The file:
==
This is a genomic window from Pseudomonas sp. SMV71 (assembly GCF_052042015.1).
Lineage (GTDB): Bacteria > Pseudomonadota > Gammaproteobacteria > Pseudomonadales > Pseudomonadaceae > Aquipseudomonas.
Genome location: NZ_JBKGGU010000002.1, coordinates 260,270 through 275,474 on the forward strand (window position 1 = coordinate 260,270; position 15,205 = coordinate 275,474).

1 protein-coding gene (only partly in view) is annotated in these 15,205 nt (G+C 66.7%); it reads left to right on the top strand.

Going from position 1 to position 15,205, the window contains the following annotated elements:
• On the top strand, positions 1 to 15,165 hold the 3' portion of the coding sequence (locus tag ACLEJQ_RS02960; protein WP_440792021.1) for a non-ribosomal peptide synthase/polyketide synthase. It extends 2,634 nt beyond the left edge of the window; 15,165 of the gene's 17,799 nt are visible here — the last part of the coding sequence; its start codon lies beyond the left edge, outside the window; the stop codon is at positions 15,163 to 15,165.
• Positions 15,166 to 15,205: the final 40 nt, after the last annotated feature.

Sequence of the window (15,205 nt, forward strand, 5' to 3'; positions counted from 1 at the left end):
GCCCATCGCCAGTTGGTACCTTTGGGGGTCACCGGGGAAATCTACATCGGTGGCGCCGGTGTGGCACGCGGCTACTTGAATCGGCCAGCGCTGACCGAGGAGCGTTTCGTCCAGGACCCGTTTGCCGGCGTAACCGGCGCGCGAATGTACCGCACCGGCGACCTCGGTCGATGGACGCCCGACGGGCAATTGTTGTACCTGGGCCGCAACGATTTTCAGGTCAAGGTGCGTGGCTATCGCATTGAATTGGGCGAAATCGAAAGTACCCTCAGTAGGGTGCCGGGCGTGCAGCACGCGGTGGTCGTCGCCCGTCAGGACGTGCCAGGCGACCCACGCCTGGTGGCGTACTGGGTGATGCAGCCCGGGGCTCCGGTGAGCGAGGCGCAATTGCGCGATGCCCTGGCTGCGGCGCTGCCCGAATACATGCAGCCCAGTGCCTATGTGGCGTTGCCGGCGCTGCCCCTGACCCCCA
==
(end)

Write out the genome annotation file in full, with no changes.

This is a genomic window from Pseudomonas sp. SMV71 (assembly GCF_052042015.1).
Lineage (GTDB): Bacteria > Pseudomonadota > Gammaproteobacteria > Pseudomonadales > Pseudomonadaceae > Aquipseudomonas.
Genome location: NZ_JBKGGU010000002.1, coordinates 260,270 through 275,474 on the forward strand (window position 1 = coordinate 260,270; position 15,205 = coordinate 275,474).

1 protein-coding gene (only partly in view) is annotated in these 15,205 nt (G+C 66.7%); it reads left to right on the top strand.

Going from position 1 to position 15,205, the window contains the following annotated elements:
• On the top strand, positions 1 to 15,165 hold the 3' portion of the coding sequence (locus tag ACLEJQ_RS02960; protein WP_440792021.1) for a non-ribosomal peptide synthase/polyketide synthase. It extends 2,634 nt beyond the left edge of the window; 15,165 of the gene's 17,799 nt are visible here — the last part of the coding sequence; its start codon lies beyond the left edge, outside the window; the stop codon is at positions 15,163 to 15,165.
• Positions 15,166 to 15,205: the final 40 nt, after the last annotated feature.

Sequence of the window (15,205 nt, forward strand, 5' to 3'; positions counted from 1 at the left end):
GCCCATCGCCAGTTGGTACCTTTGGGGGTCACCGGGGAAATCTACATCGGTGGCGCCGGTGTGGCACGCGGCTACTTGAATCGGCCAGCGCTGACCGAGGAGCGTTTCGTCCAGGACCCGTTTGCCGGCGTAACCGGCGCGCGAATGTACCGCACCGGCGACCTCGGTCGATGGACGCCCGACGGGCAATTGTTGTACCTGGGCCGCAACGATTTTCAGGTCAAGGTGCGTGGCTATCGCATTGAATTGGGCGAAATCGAAAGTACCCTCAGTAGGGTGCCGGGCGTGCAGCACGCGGTGGTCGTCGCCCGTCAGGACGTGCCAGGCGACCCACGCCTGGTGGCGTACTGGGTGATGCAGCCCGGGGCTCCGGTGAGCGAGGCGCAATTGCGCGATGCCCTGGCTGCGGCGCTGCCCGAATACATGCAGCCCAGTGCCTATGTGGCGTTGCCGGCGCTGCCCCTGACCCCCA